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They Were Expendable
Slowly but surely I find myself winding my way through the work of director John Ford and his frequent star player John Wayne. The two started working together in 1939's Stagecoach and worked together until 1963's Donovan's Reef, with some memorable films in between. 1945's They Were Expendable found itself at a somewhat unique point in both men's careers..
The film was the last of Ford's wartime period, when he was making movies while serving in the US Naval Reserve. It tells the story of Lieutenant John Brickley (Robert Montgomery, Here Comes Mr. Jordan) and Lieutenant Rusty Ryan (Wayne), who are part of a leadership team of a PT Boat Squadron. Rusty finds himself frustrated that his role in the service is patronized, but soon he finds his squadron in a position of trying to defend the Philippines from a Japanese invasion after the attack on Pearl Harbor in World War II. The squadron tries to hold the Japanese off but the overrun is inevitable.
Admittedly not having a familiarity with Ford (and Wayne) films other than what I've seen thus far, what's first surprising about the film is that it doesn't appear to fit the mold of other films of the era that showed an uplifting ending. What it did show was the effort in the service that was hard to ignore, and it was additionally illustrated by numerous playing of "Anchors Aweigh" and "The Battle Hymn of the Republic, among other songs of the era. It also helped show to a perhaps unknowing public that most everyone in the service had some sort of role and that perceptions of that role could change. The film found the squadron mocked but, at one point, they had a high-profile assignment that they carried out as flawlessly as they could.
Wayne and Montgomery individually and together put in very good performances. For me, the film is reminiscent of From Here to Eternity in a sense; both films had a co-star who was a little cynical about his place in the military, and yet puts this aside to serve his country as best he can. The latter film having a little more cynicism (and striking a more personal note as a Schofield Barracks alum) and awareness of the area being a little better in this regard. Both films also have Donna Reed (she plays a nurse who tends to an injury Rusty suffers and the two eventually develop a relationship), so goodness knows that helps.
While watching They Were Expendable, what stood out for me was that the film was of two minds to some degree; on the one hand, the chance to dive into a huge effort that ultimately was unsuccessful for the PT boat squadron could have made for very intriguing viewing. The other hand was because of the Navy's ample cooperation for the film, perhaps Ford, Wayne and co-writer Frank Wead weren't able to get as dark as they wanted to, for fear of losing this cooperation. Don't get me wrong, Ford shows the duty and celebrates those who lost their lives during the defense, but it feels slightly sanitized, and there would seem to be reasons for it.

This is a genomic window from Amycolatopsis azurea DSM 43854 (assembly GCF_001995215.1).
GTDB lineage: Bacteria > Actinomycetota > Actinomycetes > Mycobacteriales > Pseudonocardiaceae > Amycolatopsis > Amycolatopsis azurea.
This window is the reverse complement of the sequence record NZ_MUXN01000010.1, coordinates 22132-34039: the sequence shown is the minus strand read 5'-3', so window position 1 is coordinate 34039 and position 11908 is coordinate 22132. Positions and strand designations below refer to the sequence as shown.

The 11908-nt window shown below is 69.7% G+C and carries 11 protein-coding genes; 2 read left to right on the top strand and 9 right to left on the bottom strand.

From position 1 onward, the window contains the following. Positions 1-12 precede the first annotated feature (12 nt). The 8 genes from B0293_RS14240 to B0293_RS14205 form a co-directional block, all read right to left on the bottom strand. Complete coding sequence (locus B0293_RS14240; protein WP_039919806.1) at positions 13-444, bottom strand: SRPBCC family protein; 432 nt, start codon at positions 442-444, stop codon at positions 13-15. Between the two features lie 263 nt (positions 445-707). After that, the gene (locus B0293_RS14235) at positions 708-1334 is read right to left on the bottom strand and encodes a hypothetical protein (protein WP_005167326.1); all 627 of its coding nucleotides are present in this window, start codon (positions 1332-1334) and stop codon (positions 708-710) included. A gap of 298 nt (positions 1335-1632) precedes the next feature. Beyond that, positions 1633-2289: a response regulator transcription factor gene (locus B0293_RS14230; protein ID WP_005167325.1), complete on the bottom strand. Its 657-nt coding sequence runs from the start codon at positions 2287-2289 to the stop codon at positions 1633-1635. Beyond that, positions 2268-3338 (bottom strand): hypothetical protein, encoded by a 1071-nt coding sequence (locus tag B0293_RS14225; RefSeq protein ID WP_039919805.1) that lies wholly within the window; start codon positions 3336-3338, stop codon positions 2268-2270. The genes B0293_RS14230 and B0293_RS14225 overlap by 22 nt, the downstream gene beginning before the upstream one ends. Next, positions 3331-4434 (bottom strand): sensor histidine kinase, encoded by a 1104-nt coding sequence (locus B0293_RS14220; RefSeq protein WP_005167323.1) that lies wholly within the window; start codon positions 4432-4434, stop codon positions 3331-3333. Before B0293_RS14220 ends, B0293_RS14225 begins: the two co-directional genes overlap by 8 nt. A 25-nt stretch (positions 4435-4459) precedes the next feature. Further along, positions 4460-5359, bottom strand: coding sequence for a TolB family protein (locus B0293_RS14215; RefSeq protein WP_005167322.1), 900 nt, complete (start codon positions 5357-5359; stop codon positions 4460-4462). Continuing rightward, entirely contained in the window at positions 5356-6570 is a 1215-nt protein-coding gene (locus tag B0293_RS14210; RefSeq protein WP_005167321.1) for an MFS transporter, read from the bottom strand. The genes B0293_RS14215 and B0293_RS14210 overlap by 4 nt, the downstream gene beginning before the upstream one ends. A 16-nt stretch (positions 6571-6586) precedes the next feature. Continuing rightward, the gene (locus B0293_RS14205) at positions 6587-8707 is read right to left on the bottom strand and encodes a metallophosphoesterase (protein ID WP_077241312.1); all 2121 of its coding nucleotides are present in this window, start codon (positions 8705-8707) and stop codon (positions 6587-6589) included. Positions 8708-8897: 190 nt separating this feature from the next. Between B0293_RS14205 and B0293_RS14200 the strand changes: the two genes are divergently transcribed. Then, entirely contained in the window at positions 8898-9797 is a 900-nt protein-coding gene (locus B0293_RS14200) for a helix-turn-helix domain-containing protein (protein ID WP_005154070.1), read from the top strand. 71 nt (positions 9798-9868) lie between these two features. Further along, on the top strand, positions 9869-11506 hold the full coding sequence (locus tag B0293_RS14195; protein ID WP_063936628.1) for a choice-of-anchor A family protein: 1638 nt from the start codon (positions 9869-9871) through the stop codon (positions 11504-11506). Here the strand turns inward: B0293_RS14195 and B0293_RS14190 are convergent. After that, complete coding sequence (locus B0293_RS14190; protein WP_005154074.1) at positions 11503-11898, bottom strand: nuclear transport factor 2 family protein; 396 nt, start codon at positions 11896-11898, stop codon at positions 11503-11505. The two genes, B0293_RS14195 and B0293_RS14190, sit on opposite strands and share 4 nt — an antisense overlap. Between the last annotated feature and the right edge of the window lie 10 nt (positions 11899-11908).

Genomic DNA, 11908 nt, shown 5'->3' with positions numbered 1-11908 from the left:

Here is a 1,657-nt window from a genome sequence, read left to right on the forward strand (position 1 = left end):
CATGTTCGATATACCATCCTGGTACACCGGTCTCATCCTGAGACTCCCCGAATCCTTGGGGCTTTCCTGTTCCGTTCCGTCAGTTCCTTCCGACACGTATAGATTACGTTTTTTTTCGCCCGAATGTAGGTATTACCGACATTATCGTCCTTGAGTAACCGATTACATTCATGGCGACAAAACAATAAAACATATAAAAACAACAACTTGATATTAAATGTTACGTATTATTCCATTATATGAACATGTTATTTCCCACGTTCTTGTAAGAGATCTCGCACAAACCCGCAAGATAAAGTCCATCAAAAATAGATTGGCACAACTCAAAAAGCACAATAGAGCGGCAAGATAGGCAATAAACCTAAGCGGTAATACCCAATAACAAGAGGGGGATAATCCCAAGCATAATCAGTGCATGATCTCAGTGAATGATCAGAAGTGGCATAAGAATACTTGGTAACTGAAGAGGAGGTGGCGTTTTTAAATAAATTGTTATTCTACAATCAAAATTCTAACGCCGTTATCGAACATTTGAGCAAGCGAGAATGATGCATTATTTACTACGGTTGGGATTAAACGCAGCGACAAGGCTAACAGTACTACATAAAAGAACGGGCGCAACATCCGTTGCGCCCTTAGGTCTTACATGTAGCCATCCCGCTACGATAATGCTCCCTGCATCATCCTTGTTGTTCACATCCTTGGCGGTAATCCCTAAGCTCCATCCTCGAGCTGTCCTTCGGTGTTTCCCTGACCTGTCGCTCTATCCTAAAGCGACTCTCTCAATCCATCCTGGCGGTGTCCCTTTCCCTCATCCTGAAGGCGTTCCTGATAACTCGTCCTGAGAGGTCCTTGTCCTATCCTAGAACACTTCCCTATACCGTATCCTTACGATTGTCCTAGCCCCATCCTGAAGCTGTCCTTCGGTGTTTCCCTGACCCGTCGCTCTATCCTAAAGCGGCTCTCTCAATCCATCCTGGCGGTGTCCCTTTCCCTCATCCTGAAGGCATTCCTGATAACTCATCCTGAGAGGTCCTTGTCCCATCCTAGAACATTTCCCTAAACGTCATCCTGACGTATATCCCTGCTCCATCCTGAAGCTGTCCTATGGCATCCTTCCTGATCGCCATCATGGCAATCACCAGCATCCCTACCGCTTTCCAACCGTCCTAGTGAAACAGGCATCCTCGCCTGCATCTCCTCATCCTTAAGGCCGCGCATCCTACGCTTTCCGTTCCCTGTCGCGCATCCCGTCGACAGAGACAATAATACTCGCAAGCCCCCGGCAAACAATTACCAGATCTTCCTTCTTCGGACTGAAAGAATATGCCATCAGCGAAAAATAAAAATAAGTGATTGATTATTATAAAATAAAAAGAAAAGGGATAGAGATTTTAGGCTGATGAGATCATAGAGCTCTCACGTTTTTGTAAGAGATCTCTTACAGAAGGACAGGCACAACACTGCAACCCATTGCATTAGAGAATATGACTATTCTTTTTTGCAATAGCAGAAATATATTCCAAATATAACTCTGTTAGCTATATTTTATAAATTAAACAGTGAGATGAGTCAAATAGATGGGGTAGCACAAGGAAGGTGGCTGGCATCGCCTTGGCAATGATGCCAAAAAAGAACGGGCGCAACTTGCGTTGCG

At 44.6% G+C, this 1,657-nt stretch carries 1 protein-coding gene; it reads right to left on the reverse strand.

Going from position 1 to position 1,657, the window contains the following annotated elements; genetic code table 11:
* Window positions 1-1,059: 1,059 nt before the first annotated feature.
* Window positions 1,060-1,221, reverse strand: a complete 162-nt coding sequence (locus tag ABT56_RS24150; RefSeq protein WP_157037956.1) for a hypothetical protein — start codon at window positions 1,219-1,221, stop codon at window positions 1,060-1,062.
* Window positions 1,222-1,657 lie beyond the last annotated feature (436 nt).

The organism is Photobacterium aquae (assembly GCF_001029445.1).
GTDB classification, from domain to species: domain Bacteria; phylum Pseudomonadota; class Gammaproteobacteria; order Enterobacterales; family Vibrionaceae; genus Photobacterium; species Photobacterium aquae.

Seeing this different facet of the John Ford-John Wayne collaboration continues to be interesting for me, and it's enough for me to see how the other films of the era to gain a better understanding of that time for the director. And They Were Expendable is a good film to see this somewhat unheralded part of the war see some attention paid upon it.The Blu-ray:
The AVC encode which graces this Warner Archive release of They Were Expendable is presented in 1.37:1 and looks excellent. The image clarity in scenes between Wayne and Montgomery is surprisingly clear, and in the third act battle sequences, expositions of artillery have an ink-like tone of black to them as the boats pierce through them, and the image remains sharp through the viewing. It's a pleasant surprise, considering the age of the material.The Sound:
The film gets a two-channel DTS-HD Master Audio lossless track and is not too bad. The explosions sound robust in the front of the theater, the din of the boats in the water make it sound as if there is some low-end fidelity in some moments of surprising dynamic range for the soundtrack. Dialogue sounds clear and consistent and all in all was a better than expected sonic experience.Extras:
The trailer is the only thing to speak of.Final Thoughts:
They Were Expendable gives you John Wayne, John Ford in a World War II movie, so in and of itself it should be something on your watch list. But it goes a little deeper and a little more nuanced in the component of the war that they tell the story about and it becomes a fascinating if incomplete production. Technically, the disc looks and sounds gorgeous, and it should be seen by movie aficionados.